relations with law enforcement officers.”195
                                                            or local identity. ECRI expresses its concern at
ECRI reports that manifestations of antisemitism            the negative consequences that this type of
have not decreased since its second report, with            discourse has on the perception of asylum
both official statistics and reporting by                   seekers, refugees, non-EU immigrants and
                                                            other minority groups by the majority
nongovernmental organizations showing a rise in
                                                            population and at the climate of general
the number of physical attacks in 2003. While the
                                                            intolerance and xenophobia that it fosters.198
Prohibition Statute has been employed to combat
some forms of antisemitism, “Representatives of         In its previous report, ECRI had singled out the
the Jewish communities in Austria have                  Austrian Freedom Party (FPÖ) for having resorted
underlined, however, that current manifestations        to racist and xenophobic propaganda. In 2004 it
of antisemitism in Austria are wider than those         remained concerned that local exponents and
connected with National Socialist ideology that the     youth groups affiliated with the FPÖ used the
Prohibition Statute is designed to address.”196         language of Nationalist Socialism: “An illustration
                                                        of this is the use made of the notion of ‘re-
Hate crimes in Austria occur in the context of
                                                        peopling’ or ‘population supplantation’
broader patterns of discrimination, exacerbated by
                                                        (Umvolkung), for instance in the context of the
many of the same political trends present
                                                        naturalisation of long-term residents of non-
elsewhere in Europe. As elsewhere, the
                                                        Austrian origin.”199
September 11 attacks on the United States
provided a catalyst for widespread anti-Muslim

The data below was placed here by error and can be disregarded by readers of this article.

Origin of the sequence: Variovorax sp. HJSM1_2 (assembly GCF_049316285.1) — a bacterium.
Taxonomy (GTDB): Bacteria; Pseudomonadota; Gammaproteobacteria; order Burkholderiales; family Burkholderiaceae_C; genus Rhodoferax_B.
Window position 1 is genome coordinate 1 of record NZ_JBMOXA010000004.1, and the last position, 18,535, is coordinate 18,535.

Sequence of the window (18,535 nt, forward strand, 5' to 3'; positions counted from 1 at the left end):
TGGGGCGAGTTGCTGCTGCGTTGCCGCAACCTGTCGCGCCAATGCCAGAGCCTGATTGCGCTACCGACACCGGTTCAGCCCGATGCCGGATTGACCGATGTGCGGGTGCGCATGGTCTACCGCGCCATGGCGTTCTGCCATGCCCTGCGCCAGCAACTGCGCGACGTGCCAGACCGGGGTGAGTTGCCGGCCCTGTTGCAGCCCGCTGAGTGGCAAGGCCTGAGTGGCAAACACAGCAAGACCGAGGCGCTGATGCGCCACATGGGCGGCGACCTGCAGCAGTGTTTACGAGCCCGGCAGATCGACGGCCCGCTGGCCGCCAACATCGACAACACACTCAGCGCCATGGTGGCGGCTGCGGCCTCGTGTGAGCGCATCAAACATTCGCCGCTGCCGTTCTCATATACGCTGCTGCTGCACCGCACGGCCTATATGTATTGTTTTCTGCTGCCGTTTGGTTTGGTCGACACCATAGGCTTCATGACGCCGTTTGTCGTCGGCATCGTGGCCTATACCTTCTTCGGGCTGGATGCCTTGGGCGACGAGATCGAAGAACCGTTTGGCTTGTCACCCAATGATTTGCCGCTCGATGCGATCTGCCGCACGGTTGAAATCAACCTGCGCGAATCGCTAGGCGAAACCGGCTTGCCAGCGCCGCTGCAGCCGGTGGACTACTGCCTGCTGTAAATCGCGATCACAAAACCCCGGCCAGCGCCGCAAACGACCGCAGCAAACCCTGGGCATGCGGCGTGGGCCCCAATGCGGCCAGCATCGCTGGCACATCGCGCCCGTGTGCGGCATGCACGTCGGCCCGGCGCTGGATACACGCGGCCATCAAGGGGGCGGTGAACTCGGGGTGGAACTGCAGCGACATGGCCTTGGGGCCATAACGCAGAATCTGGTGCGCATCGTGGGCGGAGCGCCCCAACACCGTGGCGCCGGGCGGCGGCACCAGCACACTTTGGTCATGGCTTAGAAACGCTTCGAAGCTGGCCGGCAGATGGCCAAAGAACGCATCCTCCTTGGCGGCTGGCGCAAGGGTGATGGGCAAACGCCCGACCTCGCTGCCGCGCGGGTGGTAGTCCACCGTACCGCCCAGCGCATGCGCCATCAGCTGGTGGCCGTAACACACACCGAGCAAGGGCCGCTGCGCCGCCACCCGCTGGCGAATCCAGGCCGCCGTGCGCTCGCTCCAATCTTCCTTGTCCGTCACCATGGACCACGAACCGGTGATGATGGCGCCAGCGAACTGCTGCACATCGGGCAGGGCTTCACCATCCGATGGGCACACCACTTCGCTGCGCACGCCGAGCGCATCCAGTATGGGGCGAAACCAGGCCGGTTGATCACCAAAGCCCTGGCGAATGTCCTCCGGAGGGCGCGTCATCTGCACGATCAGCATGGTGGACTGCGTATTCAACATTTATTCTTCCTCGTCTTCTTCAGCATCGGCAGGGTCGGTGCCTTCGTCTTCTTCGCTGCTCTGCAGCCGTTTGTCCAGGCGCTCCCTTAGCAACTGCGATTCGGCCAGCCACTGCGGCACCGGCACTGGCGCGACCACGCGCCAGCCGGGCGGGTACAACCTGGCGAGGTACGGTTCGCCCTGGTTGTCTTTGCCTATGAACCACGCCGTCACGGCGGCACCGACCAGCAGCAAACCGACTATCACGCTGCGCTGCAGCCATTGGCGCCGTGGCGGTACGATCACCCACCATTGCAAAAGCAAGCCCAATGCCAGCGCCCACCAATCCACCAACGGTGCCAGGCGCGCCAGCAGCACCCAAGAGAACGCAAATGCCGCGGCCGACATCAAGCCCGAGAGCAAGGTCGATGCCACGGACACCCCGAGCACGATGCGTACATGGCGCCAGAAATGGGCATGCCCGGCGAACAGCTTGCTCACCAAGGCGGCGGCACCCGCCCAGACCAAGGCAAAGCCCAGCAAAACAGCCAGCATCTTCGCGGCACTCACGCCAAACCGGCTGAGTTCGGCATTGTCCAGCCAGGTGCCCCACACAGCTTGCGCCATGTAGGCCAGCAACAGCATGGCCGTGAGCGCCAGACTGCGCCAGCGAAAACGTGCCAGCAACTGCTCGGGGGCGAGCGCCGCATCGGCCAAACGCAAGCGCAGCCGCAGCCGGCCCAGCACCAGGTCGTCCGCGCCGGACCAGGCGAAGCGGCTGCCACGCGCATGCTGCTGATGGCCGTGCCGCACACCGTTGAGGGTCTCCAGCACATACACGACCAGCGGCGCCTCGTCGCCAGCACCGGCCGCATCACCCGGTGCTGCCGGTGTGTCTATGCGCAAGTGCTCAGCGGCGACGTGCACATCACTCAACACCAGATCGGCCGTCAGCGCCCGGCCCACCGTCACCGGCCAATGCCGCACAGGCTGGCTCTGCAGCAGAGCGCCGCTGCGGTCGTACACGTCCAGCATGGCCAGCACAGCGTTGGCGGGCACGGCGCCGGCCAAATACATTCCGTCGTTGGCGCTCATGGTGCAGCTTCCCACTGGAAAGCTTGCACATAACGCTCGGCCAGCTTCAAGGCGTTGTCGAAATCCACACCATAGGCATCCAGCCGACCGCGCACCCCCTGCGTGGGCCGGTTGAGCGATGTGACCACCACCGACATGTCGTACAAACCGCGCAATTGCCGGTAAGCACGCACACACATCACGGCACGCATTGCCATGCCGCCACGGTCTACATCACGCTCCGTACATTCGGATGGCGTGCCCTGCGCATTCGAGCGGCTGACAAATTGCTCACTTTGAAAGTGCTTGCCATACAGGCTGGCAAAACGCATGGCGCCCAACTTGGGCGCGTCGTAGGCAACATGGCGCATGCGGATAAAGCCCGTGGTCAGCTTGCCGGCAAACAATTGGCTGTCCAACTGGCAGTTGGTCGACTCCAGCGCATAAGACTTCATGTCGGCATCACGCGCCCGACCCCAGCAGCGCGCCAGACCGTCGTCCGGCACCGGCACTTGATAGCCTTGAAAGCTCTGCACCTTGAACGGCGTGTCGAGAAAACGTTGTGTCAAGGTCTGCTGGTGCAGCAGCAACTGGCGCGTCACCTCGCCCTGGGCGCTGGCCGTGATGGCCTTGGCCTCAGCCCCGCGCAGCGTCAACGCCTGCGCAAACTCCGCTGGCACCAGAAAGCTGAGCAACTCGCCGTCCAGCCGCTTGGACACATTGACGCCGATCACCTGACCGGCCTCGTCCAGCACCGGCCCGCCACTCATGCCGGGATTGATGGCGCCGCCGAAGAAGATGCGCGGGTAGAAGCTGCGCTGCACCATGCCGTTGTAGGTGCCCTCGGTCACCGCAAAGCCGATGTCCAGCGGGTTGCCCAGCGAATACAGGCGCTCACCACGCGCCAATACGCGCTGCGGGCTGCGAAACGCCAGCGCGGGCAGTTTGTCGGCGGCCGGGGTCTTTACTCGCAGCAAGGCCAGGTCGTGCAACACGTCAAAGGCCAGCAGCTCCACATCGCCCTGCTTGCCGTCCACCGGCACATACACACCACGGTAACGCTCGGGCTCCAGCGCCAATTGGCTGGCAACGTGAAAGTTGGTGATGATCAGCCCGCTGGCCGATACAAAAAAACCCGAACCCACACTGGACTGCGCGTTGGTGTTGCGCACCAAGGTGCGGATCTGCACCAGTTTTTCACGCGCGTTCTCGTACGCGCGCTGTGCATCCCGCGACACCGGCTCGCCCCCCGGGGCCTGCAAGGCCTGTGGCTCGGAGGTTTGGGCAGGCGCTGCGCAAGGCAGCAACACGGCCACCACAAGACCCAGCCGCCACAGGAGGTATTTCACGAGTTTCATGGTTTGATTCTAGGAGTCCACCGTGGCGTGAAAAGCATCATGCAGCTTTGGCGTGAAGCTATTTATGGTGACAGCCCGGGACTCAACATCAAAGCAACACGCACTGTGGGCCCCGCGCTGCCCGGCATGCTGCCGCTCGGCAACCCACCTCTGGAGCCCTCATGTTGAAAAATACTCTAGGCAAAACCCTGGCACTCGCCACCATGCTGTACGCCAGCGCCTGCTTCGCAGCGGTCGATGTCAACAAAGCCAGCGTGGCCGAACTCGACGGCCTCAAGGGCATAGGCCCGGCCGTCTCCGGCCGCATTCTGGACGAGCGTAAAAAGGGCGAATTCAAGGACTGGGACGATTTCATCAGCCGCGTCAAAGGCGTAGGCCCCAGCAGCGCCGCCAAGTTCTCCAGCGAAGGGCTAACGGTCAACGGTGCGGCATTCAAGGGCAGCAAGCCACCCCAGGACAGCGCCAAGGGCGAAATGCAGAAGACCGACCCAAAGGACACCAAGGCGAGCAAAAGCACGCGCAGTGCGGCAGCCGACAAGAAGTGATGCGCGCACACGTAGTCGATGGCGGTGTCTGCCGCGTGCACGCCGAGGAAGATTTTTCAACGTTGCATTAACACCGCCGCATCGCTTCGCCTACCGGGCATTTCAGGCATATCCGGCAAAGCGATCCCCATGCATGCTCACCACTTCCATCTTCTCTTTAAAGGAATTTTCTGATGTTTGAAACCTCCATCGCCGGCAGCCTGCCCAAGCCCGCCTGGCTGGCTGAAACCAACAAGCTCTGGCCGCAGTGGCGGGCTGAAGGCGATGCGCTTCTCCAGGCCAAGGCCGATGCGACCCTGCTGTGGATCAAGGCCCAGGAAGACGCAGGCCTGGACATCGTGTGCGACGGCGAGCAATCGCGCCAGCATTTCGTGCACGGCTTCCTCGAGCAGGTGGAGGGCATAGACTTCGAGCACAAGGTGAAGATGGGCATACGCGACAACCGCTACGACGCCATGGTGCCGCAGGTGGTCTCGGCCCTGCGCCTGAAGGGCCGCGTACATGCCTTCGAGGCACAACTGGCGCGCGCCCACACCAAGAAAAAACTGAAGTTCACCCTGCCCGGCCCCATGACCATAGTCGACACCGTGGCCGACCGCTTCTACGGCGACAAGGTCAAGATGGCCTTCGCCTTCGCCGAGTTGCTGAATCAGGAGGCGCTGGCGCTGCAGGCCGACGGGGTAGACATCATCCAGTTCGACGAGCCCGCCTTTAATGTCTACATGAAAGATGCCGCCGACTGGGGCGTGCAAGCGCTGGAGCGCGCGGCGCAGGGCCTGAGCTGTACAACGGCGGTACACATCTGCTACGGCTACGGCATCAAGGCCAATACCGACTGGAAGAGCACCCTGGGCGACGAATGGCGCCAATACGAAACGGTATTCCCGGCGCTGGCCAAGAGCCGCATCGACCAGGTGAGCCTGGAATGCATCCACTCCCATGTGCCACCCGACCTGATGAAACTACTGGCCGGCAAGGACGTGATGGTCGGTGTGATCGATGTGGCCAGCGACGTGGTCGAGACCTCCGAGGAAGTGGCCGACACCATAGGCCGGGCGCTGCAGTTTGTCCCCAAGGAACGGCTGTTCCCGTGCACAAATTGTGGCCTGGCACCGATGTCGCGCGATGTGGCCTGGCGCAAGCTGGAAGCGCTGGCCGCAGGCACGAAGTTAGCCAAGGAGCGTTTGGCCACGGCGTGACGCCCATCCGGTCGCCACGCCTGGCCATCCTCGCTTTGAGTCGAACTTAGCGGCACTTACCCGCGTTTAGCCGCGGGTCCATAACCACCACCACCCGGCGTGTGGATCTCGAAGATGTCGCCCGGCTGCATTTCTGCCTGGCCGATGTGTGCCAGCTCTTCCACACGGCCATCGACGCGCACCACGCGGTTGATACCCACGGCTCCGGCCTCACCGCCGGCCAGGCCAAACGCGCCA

and anti-immigrant polemic and violence. Political      Azerbaijan
campaigns in which anti-immigrant policies were         Azerbaijan adopted a new Criminal Code in 1999.
central set the tone for increased violence and         Article 61 of the Code stipulates that in sentencing
intimidation of immigrants, refugees, and asylum-       the motivation of an offence by racial, national, or
seekers that affected all of Austria’s minorities. To   religious hatred is considered an aggravating
address this, ECRI’s reports press for a                circumstance. Article 111 defines as specific
reassessment of an approach that focuses                offences premeditated murder and the infliction of
overwhelmingly on the suppression of traditional        serious injuries motivated by racial, religious,
extremist groups:                                       national or ethnic intolerance.200

                                                                                           A Human Rights First Report
38 — Country Reports

Belarus                                               2002 regulation prohibits the worship of religious
                                                      communities not registered with the government,
The Belarusian Criminal Code specifies that           and members of minority religious communities
“racial, national, [and] religious hatred and         have been “subject to detention, oppressive fines,
discord,” when a motivation for a crime, will be      and even violence.”207 Members of Belarus’s small
considered an aggravating circumstance in             Hindu community, which has repeatedly been
sentencing.201 Sections 344 and 347 prohibit the      denied official recognition by the government,
destruction of historical and cultural monuments      have been the targets of state harassment, fines,
and the desecration of cemeteries, respectively.202   arrests, and physical assaults.208
The Belarusian government does not have a             Antisemitism in Belarus frequently takes the form
specialized body to monitor and report racist         of attacks on Jewish cemeteries, monuments, and
violence and xenophobia within the country.           community structures. Incidents documented by
However, the Committee of Religious and               the Stephen Roth Institute include:
Nationalities Affairs of the Council of Ministers
(CRNA) reportedly responds to public acts of              •   The Holocaust memorial in Brest,
                                                              unveiled in 1992 on the 50th anniversary
xenophobia by notifying the appropriate
government agencies.203                                       of the murder of 34 thousand local Jews
                                                              by the Nazis, was defaced for the fifth
The Union of Councils for Jews in the Former                  time (November 5, 2004).
Soviet Union (UCSJ) noted a general
unwillingness on the part of local authorities and        •   A Holocaust memorial in Pinsk, one of
prosecutors to investigate the desecration of                 four, was painted with a swastika and
                                                              antisemitic slogans (early April 2004).
Jewish cemeteries, Holocaust memorials in Minsk
and Lida, and other Jewish sites.204 The United           •   Unidentified persons broke 20
States Commission on International Religious                  tombstones in the Jewish cemetery in
Freedom notes, too, that, while President                     Mikashevich, Brest region; a complaint
Lukashenko openly condemned desecrations and                  was filed but no arrests were made (late